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How to use your students to power engaging hybrid open events
In the never-ending stream of Teams calls, it’s hard to find space to think about the next generation of open events.
Over the last year, the average virtual open event got 7,000 unique visitors a month and 87% of students said they wanted open event content to be available 24/7.
But how can you humanise these interactions? The winners of university open events over the next few months will be those institutions that make student community part of the show.
Here are a few ideas to kick-start your thinking.
Run interactive virtual campus tours alongside the in-person experience
What if rather than your ambassadors leading a large group around campus, you offered a limited number of bespoke streamed tours to students anywhere in the world?
For inspiration, look no further than Amazon Explore.
The personal tour platform enables hosts to guide a small group of digital guests through the streets of a new city or place.
You can buy things on the tour and have them show up at your door.
Imagine the power of a prospective student purchasing a university-branded hoodie and a few days later receiving a package with a personal note from their ambassador guide…
Run student-only panels
One of the best ways to showcase your student community is to give it a platform.
While a program leader with a slide deck is informative and ensures key information is covered, it’s more challenging to communicate the student experience.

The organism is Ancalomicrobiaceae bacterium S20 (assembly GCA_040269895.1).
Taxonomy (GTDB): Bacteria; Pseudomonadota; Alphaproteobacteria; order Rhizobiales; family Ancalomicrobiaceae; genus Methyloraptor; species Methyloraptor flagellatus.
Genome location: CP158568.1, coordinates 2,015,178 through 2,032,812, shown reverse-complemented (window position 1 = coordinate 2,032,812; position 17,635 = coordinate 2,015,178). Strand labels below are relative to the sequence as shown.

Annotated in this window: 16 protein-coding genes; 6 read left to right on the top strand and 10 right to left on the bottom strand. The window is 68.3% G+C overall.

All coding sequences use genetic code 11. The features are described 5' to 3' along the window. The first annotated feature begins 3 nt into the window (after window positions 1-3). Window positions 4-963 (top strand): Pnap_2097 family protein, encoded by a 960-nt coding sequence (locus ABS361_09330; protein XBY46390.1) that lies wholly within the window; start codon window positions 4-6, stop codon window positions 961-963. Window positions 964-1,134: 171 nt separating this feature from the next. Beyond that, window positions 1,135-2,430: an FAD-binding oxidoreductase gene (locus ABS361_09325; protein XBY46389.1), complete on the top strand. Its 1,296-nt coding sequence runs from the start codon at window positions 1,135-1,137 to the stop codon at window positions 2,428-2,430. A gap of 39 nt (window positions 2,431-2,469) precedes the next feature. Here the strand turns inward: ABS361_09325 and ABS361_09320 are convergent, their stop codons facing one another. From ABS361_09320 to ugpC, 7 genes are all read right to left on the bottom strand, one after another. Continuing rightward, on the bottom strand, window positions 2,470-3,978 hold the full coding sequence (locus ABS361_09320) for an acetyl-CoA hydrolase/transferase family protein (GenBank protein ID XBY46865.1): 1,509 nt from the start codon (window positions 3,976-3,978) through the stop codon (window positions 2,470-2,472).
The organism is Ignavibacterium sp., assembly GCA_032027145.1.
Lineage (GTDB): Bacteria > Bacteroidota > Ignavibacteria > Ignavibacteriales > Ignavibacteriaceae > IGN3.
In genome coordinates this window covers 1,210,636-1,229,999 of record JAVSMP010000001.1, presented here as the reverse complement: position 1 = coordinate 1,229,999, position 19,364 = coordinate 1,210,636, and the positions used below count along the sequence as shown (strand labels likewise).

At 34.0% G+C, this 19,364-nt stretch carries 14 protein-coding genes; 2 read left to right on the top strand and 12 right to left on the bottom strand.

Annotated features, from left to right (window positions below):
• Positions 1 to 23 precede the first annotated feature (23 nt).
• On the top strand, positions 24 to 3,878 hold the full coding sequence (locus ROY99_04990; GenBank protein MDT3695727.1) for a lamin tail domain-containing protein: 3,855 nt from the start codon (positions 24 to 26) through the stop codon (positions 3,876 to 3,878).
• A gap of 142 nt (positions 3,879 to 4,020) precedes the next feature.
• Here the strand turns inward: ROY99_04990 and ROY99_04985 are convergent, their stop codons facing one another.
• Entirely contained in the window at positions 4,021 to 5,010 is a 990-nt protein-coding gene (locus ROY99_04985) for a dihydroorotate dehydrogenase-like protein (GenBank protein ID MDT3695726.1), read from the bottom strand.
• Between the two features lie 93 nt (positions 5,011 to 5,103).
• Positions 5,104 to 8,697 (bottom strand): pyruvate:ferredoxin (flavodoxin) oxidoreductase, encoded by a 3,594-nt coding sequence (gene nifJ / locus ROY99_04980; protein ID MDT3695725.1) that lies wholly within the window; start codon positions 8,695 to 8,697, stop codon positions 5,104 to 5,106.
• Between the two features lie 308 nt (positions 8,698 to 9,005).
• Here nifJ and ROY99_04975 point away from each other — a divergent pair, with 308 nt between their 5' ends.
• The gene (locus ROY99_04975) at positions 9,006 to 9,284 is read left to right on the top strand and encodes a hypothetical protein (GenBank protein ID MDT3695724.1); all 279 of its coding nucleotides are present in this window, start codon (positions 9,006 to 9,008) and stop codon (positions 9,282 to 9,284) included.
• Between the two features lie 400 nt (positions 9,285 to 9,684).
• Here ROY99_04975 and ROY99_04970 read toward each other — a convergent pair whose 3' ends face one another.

Some universities adopt a Q&A style session, led by an academic, and supported with a few stand-out students. Creating an environment focused on conversion encourages participation from you audience too, so if engagement is sometimes an issue for you, this is the ideal way to get more prospects to stick around.
Taking questions from your digital audience during in-person campus events
Using room conferencing tools, it is possible to broadcast your in-person university open events via platforms like Teams Live, Zoom and Unibuddy Events.
Why wouldn’t you?
Firstly, it removes the (sometimes embarrassing) number caps on lecture theatres, so a limitless number of people can join sessions.
Secondly, the added “digital savviness” of the room will speak volumes for your institution.
While your competitors may have struggled to get the projector to sync with the room’s PC, you’ll be taking questions from parents overseas and giving more students the chance to share in the day.
If you need one guiding principle for your first event, make it this: Give your campus open event the glorious return it deserves, but exceed expectations with the above tech talking points.
Doing so will set you apart from your more risk-averse competitors doing a lo-fi rerun of 2019.
How Iowa’s “Hear from Hawkeyes” refreshes corporate messaging
Institution: University of Iowa
Differentiator: Short vertical video, focusing on primary (student) and secondary (university USP) themes
Verticle videos work on desktop: On average, Gen Z spends 3 hours a day on social platforms, so formatting content into a familiar “story” style will resonate with your audience.
Short form and homepages are a love story: Your homepage is a shop window; short form enables your audience to see what you’re about at a glance. Get your message across quickly and give your audience a taste of what’s in store.
Primary and secondary theming: Corporate messaging is a red flag for peer-to-peer, but when delivered as part of student’s messaging, it feels ten times more palatable.
Can you remember the last student profile you read? Didn’t think so.
If you don’t have access to a powerful story or a distinctive format, it’s hard to make a mark using this typical part of the community marketing mix.